Let’s talk baby names. I’m not pregnant, nor do I plan to be any time soon. (Can you hear that *creeaaaakkkk*? That’s my empty womb calling out to you.) I am at that age where everyone I know is either popping out babies or just about to make that leap, so the topic of what to name a child has been on the forefront of my mind lately. Every so often, I like to run an up-to-date list by Lucy, just to get a rise out of her. (Some recent candidates: DRose, Theory, and the letter “K”. All of these would work equally well for a boy or a girl!) After Lucy asks what the hell is wrong with me and voices concerns about the welfare of my hypothetical children, I usually reconsider.
My parents became U.S. citizens when I was about ten and gave me the option of legally changing my name to something more “traditionally American.” I briefly considered a few monikers, popular amongst 10-year-old girls and 90’s strippers alike (“Jade” and “Chloë”-the umlaut was crucial), but ultimately I declined, deciding that I’d already lived a decade being called Tram, changing it at that point would be too weird. By the time they’d had my little brother my parents spoke English fluently, and so they named him Jimmy. My brother, coincidentally, has a best friend also named Jimmy. His Cambodian parents did not have such a strong grasp of English when he was born, and so his legal name is “Jame.”
Almost as tricky and important as naming a baby, is naming a drink. You can’t just name a cocktail after any old loser. The namesake must be iconic and idiosyncratic enough to lend certain qualities to the drink beyond the sum of its ingredients. Take for instance, one of my absolute favourite drinks, The Hemingway. It’s pretty uncomplicated: Rhum Agricole, Maraschino Liqueur, and fresh grapefruit and lime juices. Bright, crisp, and refreshing, just one sip and you immediately experience a kind of synesthesia. It tastes of pre-revolution Cuba, homoeroticism, and six-toed cats. When we first started the blog, I wanted Lucy to write about “The Murphy Brown,” a drink that our friend Naomi invented, which consists of that classic pairing of Diet Coke and Jack Daniels. But then Lucy delicately pointed out that Murphy Brown was a recovering alcoholic and perhaps it wasn’t the most tasteful choice for our inaugural post.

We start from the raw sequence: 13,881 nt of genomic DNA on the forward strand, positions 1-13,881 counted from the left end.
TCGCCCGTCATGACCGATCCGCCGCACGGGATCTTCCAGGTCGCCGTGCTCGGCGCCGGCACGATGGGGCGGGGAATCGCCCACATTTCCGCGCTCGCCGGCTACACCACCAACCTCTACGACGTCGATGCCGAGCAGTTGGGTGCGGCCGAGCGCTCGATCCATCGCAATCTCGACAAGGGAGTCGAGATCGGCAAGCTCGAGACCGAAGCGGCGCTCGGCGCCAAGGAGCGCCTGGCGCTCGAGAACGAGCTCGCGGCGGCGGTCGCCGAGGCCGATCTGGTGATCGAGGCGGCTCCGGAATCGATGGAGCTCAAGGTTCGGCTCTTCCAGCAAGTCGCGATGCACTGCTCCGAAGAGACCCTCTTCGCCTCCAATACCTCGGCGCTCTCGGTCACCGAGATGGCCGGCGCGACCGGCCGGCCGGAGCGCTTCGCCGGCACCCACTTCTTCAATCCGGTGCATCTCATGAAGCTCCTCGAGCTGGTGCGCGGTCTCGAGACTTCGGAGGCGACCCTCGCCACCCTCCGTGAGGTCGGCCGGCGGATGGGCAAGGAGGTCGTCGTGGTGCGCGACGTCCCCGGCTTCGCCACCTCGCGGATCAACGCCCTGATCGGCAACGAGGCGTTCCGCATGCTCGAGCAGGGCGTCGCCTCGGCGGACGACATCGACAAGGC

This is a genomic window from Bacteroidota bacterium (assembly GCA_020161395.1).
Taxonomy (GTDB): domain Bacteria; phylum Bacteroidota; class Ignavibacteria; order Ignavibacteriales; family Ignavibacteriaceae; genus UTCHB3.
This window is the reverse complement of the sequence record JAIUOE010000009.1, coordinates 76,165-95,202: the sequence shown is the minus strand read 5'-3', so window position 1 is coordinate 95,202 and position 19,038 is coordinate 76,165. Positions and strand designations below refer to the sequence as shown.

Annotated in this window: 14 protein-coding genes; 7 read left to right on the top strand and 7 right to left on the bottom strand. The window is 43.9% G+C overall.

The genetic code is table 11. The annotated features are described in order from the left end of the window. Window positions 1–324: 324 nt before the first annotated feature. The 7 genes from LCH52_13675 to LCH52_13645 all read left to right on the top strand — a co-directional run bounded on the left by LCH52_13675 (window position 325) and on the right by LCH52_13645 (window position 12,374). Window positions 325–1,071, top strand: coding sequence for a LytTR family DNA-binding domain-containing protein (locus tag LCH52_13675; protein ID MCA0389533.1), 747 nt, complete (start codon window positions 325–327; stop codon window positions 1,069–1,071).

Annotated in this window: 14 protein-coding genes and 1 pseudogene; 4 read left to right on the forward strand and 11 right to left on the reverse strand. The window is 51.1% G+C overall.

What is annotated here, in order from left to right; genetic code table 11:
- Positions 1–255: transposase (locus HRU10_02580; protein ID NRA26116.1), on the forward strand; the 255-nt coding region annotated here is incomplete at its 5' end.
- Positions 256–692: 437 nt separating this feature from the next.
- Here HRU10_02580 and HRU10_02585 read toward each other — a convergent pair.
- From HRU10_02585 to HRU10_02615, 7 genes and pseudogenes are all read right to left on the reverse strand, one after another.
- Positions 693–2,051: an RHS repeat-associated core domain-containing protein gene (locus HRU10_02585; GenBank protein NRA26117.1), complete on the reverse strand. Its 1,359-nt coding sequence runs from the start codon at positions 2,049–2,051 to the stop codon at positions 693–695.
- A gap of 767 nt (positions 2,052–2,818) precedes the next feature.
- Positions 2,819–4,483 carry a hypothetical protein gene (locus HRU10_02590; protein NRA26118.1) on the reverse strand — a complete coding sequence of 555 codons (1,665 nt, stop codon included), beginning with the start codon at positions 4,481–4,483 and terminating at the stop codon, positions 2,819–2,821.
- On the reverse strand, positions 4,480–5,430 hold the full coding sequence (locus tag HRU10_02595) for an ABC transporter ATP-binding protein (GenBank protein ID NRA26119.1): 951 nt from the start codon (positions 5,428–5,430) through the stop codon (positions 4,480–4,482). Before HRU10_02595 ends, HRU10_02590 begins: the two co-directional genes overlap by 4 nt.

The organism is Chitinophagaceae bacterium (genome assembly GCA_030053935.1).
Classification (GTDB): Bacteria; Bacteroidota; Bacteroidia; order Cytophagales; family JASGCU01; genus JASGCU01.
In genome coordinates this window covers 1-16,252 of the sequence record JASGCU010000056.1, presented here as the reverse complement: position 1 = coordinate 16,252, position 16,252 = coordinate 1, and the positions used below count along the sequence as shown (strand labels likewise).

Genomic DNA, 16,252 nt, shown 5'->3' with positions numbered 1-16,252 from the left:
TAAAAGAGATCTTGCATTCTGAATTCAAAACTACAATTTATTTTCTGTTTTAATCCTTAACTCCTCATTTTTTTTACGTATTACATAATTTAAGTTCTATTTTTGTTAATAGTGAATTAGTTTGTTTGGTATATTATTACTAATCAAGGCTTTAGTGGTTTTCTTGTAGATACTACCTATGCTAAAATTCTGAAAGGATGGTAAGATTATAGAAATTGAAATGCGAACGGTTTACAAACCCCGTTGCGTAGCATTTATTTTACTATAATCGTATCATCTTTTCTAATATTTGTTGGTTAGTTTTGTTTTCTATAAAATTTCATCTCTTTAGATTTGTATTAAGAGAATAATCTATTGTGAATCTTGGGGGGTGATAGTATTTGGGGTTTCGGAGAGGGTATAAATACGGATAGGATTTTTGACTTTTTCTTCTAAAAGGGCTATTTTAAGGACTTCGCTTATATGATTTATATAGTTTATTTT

I named this cocktail after French Montana, a Moroccan rapper/producer who, admittedly, I know almost nothing about. And so I set about to do some serious, hard-hitting, internet research. Here’s what I’ve learned: He has a wonderful name, hangs out with famous strumpets such as Miley Cyrus, and according to his Wikipedia entry, “French Montana is believed to be in a relationship with Khloe Kardashian, as the pair are continuously seen together, sharing romantic actions.”
A quick Google image search gave even more insight into Monsieur Montana. He is a man of simple pleasures, preferring to don pragmatic yet stylish sweatsuit outfits almost exclusively. And he loves animals (see image above).
All of this new information raises his esteem in my eyes, but it wouldn’t have mattered, because I love his name. So wonderfully evocative, it brings to mind the sophistication and je ne sais quoi of the Gauls, along with the wild expansiveness that is the state of Montana. Manifest Destiny! Herds of bison and purple mountains majesty! Bravo French Montana, for picking such a glorious name! And now, dear readers, we have him to thank for an even more glorious cocktail.
This is a riff on the classic French 75, invented in Paris in 1915, it is traditionally made with champagne, gin, simple syrup, and fresh citrus. Legend has it that this cocktail had such a powerful kick that they named it after the French 75mm field gun. The French Montana* takes this one step further, switching out Buffalo Trace bourbon (the Montana!) in lieu of gin.
*Okay, I suppose that technically, you could call this a French 95, but that’s so much lamer, no?
THE FRENCH MONTANA
Yield: 1 cocktail
1 oz. Buffalo Trace bourbon
3/4 oz. simple syrup (1:1 water and sugar)
1 oz. fresh orange juice
1/2 oz. fresh lemon juice
Dash of orange bitters
In a shaker, combine all the ingredients with ice, save for the champagne. Make sure the lid is on tightly, so as not to get French Montana all over your kitchen floor, cabinets, and person. Not that you would do that. That would be ridiculous and amateur hour and possibly, very mortifying if you call yourself a food blogger. Then, shake it off, shake it off! Now pour your French Montana in a champagne flute, top with champagne, put on a sweatsuit, and cuddle up with some endangered baby tiger cubs by the fire.